“It’s a bloody mess.” He said to Threnn. They were in their formerly cozy, currently cramped, bedroom. Books, scrolls, tablets and even a handful of draenic project devices took up every unused bit of space. It was not haphazard mess--it was as neat and ordered as such a collection of books and artifacts could be--but it was still a mess. “All these traditions, all the discoveries, all the history. Not one feckin’ bit o’sense. So many common threads...”
“Start there.” Threnn said. “Take the handful of common threads and build out.”
“Even when they contradict what we’ve been taught?” Bricu said.
“Especially if they contradict.” She said. “Everything we know about what’s left of those runes goes against what we were learned in the Abbey. Even the Highlord’s use of the light after his excommunication goes against what we know. So let’s lay the puzzle out and see what we come up with.”
Bricu pointed to a stack of books and papers, “Old Lordaeron beliefs said the Light could “choose” those who could wield it. That goes with a number o’the old ways. Chosen folk who could work miracles.” He pointed to a neatly arranged pile of scrolls, “The Bloodknights believed in force of will--though M’uuru sacrificed itself so they could be brought back inta the fold. For all I’ve looked, I can’t find anythin’ about losin’ the light with the dwarves. Then he pointed to the Draenei texts and devices, “I could spend a lifetime lookin’ ta their ways an’ not make any progress--though I think gist of it is faith, discipline, ‘science,’ and balance are all ways to use the light. But.”
Threnn sipped at her tea while Bricu finished thinking out loud.
“If the windchimes are ta be believed, the Light chose the entire bloody race. The Broken lost that connection by demons or some shit, but then they some became shamans. So the Light has limitations?”
“We were there when Bridenbrad was brought into the Light--and not cured of the Plague. So we’ve know that the Light was limited in it is power.” Threnn said.
“Limited in who it could choose, limited in what it could cure. So being limited by runes--Titan runes--isn’t a huge leap.” Bricu scratched his beard. “Yeh know, the bloody church didn’t do runes on Tirion. It was a different ritual. And while his Light was diminished, I don’t think it was magical. I think it was an attack on his confidence.”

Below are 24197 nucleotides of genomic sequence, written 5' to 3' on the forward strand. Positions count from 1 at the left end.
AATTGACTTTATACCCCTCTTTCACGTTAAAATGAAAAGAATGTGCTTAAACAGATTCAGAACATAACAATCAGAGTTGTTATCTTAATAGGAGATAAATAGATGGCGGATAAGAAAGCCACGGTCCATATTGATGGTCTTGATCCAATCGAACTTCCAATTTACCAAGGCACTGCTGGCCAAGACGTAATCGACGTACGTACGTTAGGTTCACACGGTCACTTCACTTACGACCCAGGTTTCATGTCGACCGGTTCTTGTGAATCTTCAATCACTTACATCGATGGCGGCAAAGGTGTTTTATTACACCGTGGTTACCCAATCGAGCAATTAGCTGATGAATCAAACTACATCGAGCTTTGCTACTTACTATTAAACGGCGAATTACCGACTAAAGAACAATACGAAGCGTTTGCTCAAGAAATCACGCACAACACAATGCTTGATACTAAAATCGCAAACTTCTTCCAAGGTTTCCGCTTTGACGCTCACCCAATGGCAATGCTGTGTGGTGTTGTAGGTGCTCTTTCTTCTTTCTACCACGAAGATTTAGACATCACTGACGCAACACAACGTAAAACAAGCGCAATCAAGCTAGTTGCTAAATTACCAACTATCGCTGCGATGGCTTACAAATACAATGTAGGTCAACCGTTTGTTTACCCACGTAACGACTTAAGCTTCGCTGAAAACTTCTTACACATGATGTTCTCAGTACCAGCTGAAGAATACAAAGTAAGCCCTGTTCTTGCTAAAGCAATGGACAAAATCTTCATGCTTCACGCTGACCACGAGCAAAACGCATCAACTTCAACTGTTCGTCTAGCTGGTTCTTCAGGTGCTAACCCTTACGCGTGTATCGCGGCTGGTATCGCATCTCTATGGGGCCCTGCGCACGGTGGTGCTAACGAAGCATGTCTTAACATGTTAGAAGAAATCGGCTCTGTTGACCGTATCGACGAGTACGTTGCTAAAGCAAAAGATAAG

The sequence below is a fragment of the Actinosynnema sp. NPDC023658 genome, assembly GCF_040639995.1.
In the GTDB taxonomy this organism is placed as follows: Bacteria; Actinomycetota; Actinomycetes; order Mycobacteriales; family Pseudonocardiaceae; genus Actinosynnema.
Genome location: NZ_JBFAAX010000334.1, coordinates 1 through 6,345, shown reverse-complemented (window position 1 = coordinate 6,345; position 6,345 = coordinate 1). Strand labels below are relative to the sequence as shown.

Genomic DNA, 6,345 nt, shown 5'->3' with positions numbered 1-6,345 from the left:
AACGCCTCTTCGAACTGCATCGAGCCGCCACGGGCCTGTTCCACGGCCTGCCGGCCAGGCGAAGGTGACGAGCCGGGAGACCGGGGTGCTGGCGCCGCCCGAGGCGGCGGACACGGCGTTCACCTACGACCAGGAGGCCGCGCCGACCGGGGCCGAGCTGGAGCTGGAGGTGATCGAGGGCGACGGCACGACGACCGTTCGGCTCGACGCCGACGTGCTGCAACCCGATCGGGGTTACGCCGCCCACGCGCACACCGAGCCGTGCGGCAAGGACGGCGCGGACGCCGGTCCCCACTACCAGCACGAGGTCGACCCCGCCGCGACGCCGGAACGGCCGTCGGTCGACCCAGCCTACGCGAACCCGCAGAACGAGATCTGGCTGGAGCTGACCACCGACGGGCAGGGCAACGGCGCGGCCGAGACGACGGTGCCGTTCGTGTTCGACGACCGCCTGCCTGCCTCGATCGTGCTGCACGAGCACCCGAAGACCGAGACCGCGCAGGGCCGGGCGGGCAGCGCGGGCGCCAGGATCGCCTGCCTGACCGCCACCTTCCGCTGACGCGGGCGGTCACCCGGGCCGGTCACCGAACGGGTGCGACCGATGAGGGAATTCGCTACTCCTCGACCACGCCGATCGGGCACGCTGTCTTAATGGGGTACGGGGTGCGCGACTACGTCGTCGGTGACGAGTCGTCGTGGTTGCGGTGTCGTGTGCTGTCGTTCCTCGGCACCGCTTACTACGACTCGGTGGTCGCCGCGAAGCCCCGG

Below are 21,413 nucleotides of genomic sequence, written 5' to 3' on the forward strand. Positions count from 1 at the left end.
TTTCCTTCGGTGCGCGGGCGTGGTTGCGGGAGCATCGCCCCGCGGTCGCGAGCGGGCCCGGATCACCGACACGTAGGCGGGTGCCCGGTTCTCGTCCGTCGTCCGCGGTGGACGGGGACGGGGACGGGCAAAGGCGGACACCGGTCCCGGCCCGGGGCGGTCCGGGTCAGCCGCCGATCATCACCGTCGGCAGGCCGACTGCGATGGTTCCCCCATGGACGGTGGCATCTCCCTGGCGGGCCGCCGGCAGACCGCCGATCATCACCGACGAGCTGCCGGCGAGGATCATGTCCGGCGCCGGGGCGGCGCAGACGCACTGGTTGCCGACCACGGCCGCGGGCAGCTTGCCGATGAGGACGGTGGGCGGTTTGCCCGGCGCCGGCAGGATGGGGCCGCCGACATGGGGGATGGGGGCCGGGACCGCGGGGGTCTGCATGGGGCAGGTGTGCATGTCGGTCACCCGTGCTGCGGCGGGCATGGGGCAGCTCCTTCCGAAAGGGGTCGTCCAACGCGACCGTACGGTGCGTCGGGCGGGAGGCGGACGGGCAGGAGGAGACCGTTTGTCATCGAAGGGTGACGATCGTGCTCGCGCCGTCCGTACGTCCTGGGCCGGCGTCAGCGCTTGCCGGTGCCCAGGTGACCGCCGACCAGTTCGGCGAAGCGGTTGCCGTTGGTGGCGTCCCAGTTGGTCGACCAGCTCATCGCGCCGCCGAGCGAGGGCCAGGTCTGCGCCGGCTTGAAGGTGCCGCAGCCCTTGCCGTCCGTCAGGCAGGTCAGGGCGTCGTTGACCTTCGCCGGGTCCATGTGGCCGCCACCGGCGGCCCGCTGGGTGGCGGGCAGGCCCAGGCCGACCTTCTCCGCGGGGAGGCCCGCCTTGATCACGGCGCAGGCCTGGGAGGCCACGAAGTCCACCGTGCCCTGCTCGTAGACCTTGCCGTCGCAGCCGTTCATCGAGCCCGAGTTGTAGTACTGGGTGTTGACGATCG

Threnn nodded. “After being removed from the church, his family, the fall of Lordaeron. That Tirion was so far removed from the man he became.”
“Exactly.” Bricu said. “It was not a ritual, I think it was shame.”
“What about the Draenei or the dwarves?” Threnn said.
“I’ve seen a few mentions o’shame an’ loss o’the Light in the Draenei texts, but not a bloody one in the Dwarven records. Unless the dwarf went ta the Dark Irons, they didn’t lose the Light--but I think that’s propaganda more than truth. But that’s somethin’ all the Clans have in common. A stubborn sense o’will.”
She leveled a stare. “If that was it, then you would be raining holy fire down on the gits in Dalaran and Light’s Hope. So that cannot be all of it. Just will? That cannot be it. Not with how you’ve learned to manipulate chi...” Threnn trailed off.
“It’s faith. It’s not just your will or being stubborn. It has to do with your faith and belief in the Light. You could walk the line before, but with the runes? How it interferes with the Light and how it channeled into shadow? Love, I think it’s a crisis of faith.”
“If that was it, missus...”
“That is only part of it. But I’m pretty sure that’s it. I don’t think if you recommit to an understanding of the Light it would come back, not with the runes, but I think this is the way to go forward. Follow through with this challenge to your faith, and get your Light back.”
Bricu simply nodded. “Do yeh have a plan?”
“I do.” Threnn said, “First thing you do tomorrow, bake your cinnamon, brown butter scones. That’ll make Annie a bit more agreeable to the idea.”